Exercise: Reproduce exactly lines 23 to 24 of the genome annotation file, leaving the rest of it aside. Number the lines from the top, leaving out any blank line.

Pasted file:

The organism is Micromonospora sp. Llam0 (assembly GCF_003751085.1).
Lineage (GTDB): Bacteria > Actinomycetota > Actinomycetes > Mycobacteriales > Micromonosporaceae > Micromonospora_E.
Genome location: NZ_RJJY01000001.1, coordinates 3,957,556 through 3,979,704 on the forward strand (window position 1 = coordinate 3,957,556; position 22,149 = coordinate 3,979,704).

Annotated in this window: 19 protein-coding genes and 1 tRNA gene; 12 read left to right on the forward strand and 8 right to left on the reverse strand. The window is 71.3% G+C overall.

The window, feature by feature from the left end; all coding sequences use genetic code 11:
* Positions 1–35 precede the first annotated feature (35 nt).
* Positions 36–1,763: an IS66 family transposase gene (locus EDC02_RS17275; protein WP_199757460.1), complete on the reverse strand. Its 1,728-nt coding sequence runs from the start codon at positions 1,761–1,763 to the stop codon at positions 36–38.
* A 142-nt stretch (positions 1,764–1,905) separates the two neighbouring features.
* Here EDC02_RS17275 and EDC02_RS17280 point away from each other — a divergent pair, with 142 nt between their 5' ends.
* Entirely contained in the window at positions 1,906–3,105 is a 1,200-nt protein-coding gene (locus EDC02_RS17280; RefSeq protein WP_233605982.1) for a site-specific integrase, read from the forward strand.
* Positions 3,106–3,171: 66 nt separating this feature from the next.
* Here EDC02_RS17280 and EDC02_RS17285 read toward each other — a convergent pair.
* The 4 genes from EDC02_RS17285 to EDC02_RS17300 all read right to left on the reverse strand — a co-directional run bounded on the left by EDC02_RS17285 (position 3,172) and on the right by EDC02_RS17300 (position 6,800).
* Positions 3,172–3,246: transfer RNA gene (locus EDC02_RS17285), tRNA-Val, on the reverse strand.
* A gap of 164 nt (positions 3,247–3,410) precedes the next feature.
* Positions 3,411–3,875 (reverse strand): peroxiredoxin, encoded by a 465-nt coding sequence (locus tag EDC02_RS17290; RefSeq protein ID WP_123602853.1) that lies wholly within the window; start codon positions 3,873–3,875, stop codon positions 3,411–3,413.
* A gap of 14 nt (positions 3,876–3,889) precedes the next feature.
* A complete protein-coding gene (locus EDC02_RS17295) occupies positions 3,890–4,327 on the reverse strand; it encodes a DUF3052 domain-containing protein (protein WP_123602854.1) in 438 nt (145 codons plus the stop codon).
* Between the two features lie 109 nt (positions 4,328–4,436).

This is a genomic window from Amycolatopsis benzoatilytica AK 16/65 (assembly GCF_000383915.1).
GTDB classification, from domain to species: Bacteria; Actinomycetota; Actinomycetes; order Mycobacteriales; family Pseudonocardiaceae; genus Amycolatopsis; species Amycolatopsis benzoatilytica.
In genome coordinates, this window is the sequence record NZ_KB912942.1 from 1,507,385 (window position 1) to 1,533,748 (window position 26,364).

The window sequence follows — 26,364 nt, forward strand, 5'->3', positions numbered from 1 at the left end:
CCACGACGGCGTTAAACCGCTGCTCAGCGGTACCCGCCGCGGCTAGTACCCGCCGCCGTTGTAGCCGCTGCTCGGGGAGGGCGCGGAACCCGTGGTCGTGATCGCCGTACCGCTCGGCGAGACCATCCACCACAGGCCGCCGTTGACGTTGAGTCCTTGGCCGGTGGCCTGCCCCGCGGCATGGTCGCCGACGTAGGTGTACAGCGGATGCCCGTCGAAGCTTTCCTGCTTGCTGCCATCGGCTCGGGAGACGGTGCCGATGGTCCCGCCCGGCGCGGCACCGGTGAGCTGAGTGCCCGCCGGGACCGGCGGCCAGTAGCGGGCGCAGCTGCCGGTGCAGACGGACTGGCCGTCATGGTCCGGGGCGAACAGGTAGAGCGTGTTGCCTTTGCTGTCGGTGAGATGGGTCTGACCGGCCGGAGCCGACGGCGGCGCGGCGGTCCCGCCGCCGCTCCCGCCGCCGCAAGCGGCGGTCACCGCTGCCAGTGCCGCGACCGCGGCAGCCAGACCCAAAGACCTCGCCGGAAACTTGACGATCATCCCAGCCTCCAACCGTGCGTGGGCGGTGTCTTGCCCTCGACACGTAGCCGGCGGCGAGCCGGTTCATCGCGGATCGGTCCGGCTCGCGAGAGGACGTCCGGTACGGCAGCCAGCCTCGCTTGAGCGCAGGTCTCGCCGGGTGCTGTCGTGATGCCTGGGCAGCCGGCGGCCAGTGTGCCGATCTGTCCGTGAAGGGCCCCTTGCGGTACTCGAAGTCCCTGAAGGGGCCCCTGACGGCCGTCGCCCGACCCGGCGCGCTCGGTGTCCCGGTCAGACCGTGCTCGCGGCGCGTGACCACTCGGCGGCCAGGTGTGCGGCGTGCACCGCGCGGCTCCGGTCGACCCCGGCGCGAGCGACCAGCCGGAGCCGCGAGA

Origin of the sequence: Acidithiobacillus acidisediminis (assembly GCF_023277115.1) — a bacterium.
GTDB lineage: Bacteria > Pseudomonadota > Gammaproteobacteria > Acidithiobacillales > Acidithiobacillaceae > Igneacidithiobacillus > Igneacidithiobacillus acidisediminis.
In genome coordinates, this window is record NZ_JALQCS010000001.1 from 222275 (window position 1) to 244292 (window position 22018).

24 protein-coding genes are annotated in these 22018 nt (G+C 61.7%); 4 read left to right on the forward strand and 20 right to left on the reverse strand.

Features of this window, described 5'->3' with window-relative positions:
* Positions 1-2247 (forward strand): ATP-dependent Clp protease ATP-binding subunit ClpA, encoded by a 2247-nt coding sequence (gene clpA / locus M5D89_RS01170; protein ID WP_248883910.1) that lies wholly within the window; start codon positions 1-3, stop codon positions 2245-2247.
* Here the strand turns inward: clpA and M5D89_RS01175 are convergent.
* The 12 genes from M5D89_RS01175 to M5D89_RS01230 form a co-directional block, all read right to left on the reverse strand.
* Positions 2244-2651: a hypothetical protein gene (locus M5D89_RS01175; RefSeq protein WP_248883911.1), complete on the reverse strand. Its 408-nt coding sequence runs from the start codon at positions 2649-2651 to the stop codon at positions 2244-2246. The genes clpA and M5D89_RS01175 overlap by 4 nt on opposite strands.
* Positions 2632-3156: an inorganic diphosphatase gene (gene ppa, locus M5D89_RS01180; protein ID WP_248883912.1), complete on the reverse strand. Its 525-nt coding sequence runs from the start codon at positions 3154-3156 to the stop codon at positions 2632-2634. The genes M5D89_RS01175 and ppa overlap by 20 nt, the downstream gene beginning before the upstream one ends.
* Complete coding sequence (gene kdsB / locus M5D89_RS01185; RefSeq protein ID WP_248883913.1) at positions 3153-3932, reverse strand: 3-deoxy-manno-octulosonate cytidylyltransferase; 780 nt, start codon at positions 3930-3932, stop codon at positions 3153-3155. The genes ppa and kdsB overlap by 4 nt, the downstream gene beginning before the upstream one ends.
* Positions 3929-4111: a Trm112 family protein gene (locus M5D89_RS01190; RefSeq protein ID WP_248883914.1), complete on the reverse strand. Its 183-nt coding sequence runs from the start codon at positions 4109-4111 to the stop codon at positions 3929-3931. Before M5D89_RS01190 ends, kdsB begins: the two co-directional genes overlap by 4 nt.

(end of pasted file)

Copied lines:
The window sequence follows — 26,364 nt, forward strand, 5'->3', positions numbered from 1 at the left end:
CCACGACGGCGTTAAACCGCTGCTCAGCGGTACCCGCCGCGGCTAGTACCCGCCGCCGTTGTAGCCGCTGCTCGGGGAGGGCGCGGAACCCGTGGTCGTGATCGCCGTACCGCTCGGCGAGACCATCCACCACAGGCCGCCGTTGACGTTGAGTCCTTGGCCGGTGGCCTGCCCCGCGGCATGGTCGCCGACGTAGGTGTACAGCGGATGCCCGTCGAAGCTTTCCTGCTTGCTGCCATCGGCTCGGGAGACGGTGCCGATGGTCCCGCCCGGCGCGGCACCGGTGAGCTGAGTGCCCGCCGGGACCGGCGGCCAGTAGCGGGCGCAGCTGCCGGTGCAGACGGACTGGCCGTCATGGTCCGGGGCGAACAGGTAGAGCGTGTTGCCTTTGCTGTCGGTGAGATGGGTCTGACCGGCCGGAGCCGACGGCGGCGCGGCGGTCCCGCCGCCGCTCCCGCCGCCGCAAGCGGCGGTCACCGCTGCCAGTGCCGCGACCGCGGCAGCCAGACCCAAAGACCTCGCCGGAAACTTGACGATCATCCCAGCCTCCAACCGTGCGTGGGCGGTGTCTTGCCCTCGACACGTAGCCGGCGGCGAGCCGGTTCATCGCGGATCGGTCCGGCTCGCGAGAGGACGTCCGGTACGGCAGCCAGCCTCGCTTGAGCGCAGGTCTCGCCGGGTGCTGTCGTGATGCCTGGGCAGCCGGCGGCCAGTGTGCCGATCTGTCCGTGAAGGGCCCCTTGCGGTACTCGAAGTCCCTGAAGGGGCCCCTGACGGCCGTCGCCCGACCCGGCGCGCTCGGTGTCCCGGTCAGACCGTGCTCGCGGCGCGTGACCACTCGGCGGCCAGGTGTGCGGCGTGCACCGCGCGGCTCCGGTCGACCCCGGCGCGAGCGACCAGCCGGAGCCGCGAGA